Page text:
Texas has a reputation for being Wingnut Central, but the Long Star State isn’t as unfriendly to Democrats as some pundits believe. In major Texas cities such as Houston, Dallas, Austin, San Antonio and El Paso, it isn’t hard for Democrats to win mayoral or City Council races—Houston’s last Republican mayor, Jim McConn, left office in 1982. And Democrats have been representing parts of Texas in the U.S. House of Representatives. But when it comes to gubernatorial, U.S. Senate or presidential races, Republicans have been seriously dominant in Texas—which is why it is shocking to see how well Democrat Beto O’Rourke has been performing against incumbent Sen. Ted Cruz in recent polls.
A new Emerson poll finds O’Rourke trailing Cruz by only 1%, and this follows recent polls showing Cruz leading by 4% (NBC News/Marist), 2% (Texas Lyceum) or 6% (Quinnipiac). Cruz, in fact, is so worried that he has asked his bitter rival from 2016, Donald Trump, to please campaign for him in Texas. Cruz still has the advantage: the Texas GOP has an incredibly strong ground game. But the fact that a Texas Senate race is turning out to be this much of a nail-biter is a huge surprise.
3. Nevada: Jacky Rosen v. Dean Heller
Of all the incumbent Senate Republicans who are seeking reelection in 2018, Nevada’s Dean Heller is said to be the most vulnerable. Heller is the only Republican senator who is up for reelection in a state that Democrat Hillary Clinton won in the 2016 presidential race, and recent polls show Nevada’s Senate race to be incredibly tight. A Suffolk University/Reno Gazette Journal poll released in late July found Heller to be leading Democratic nominee Jacky Rosen by only 1%, while other polls show Rosen slightly ahead. And if this keeps up, it could be Wednesday, November 7—or later—before voters find out whether Heller or Rosen won.
Heller, however, shouldn’t be performing as well as he is in the polls. In 2017, the Nevada senator voted to overturn the Affordable Care Act of 2010, a.k.a. Obamacare, and deprive Americans of Americans of health insurance—including countless entrepreneurs and small business owners. And for that reason alone, Heller deserves to be thrown out of office.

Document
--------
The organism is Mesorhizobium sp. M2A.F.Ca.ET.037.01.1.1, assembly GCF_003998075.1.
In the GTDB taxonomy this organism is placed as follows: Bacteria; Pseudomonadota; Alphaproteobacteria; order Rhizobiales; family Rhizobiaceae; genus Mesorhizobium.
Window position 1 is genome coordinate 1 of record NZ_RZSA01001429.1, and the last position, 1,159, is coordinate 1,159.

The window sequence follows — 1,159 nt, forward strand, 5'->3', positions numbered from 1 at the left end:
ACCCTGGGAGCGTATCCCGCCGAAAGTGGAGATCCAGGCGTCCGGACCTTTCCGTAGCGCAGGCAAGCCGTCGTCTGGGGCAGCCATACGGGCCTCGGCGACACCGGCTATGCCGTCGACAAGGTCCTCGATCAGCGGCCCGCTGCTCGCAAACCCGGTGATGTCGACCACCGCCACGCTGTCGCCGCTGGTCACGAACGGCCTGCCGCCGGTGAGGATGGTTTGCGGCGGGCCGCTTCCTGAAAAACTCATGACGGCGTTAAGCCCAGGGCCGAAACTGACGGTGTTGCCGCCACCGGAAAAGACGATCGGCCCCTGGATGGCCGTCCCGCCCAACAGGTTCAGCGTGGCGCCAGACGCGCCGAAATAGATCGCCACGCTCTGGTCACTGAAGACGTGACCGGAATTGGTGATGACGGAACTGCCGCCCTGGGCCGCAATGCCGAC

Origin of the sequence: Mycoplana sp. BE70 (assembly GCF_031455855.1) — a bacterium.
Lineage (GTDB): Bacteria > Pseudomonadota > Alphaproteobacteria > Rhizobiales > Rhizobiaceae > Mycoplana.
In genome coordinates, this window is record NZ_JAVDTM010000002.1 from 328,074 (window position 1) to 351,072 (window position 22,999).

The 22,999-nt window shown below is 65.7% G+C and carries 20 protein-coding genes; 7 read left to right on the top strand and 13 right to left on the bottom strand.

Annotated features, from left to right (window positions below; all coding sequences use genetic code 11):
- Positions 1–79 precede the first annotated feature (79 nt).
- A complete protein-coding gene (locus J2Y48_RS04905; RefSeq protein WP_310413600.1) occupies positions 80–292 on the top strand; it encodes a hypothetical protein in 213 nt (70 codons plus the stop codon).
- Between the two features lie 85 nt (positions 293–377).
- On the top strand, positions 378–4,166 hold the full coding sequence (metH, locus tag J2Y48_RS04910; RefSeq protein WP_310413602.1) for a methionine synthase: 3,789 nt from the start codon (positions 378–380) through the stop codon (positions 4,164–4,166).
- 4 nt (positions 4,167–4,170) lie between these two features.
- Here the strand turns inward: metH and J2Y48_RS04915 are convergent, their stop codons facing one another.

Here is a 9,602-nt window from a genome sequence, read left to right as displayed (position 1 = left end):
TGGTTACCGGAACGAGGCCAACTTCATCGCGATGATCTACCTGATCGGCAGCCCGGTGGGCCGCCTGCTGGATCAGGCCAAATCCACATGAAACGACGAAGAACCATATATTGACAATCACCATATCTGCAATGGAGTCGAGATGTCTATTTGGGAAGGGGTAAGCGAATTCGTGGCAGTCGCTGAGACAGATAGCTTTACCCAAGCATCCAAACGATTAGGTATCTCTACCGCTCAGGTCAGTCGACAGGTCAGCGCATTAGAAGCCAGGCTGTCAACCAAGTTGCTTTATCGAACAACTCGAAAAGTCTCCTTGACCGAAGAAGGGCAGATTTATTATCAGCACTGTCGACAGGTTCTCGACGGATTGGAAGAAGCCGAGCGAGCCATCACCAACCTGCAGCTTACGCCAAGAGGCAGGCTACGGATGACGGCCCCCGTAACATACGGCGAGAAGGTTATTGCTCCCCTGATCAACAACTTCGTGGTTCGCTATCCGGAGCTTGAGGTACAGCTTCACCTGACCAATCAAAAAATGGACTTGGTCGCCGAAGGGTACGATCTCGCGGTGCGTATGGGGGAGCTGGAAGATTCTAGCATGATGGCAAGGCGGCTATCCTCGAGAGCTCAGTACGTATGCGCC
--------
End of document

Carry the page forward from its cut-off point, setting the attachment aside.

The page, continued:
4. Florida: Bill Nelson v. Rick Scott
Florida is a perfect example of why Republicans might maintain control of the Senate even if Sinema wins in Arizona and Rosen wins in Nevada. In the Sunshine State, three-term Democratic Sen. Bill Nelson is seeking a fourth term—and his Republican opponent, Gov. Rick Scott, has been performing well in recent polls. Scott is leading Nelson by 6% in a recent Florida University poll and 3% in a recent Mason-Dixon poll. Nelson was reelected by double digits in 2006 and 2012, but 2018 is proving to be more challenging for the veteran senator.
5. Missouri: Claire McCaskill v. Josh Hawley
In 2012, Missouri Sen. Claire McCaskill (a centrist Democrat) was reelected by 15% when she defeated Todd Akin (the Republican embarrassment whose campaign was doomed after he asserted that women who are victims of “legitimate rape” rarely become pregnant). But in 2018, polls have showed a very tight race between McCaskill and Republican nominee Josh Hawley (Missouri’s attorney general). Some polls have showed McCaskill slightly ahead; others have showed Hawley slightly ahead—and along with Nelson, McCaskill is proving to be one of the more vulnerable Democratic senators seeking reelection.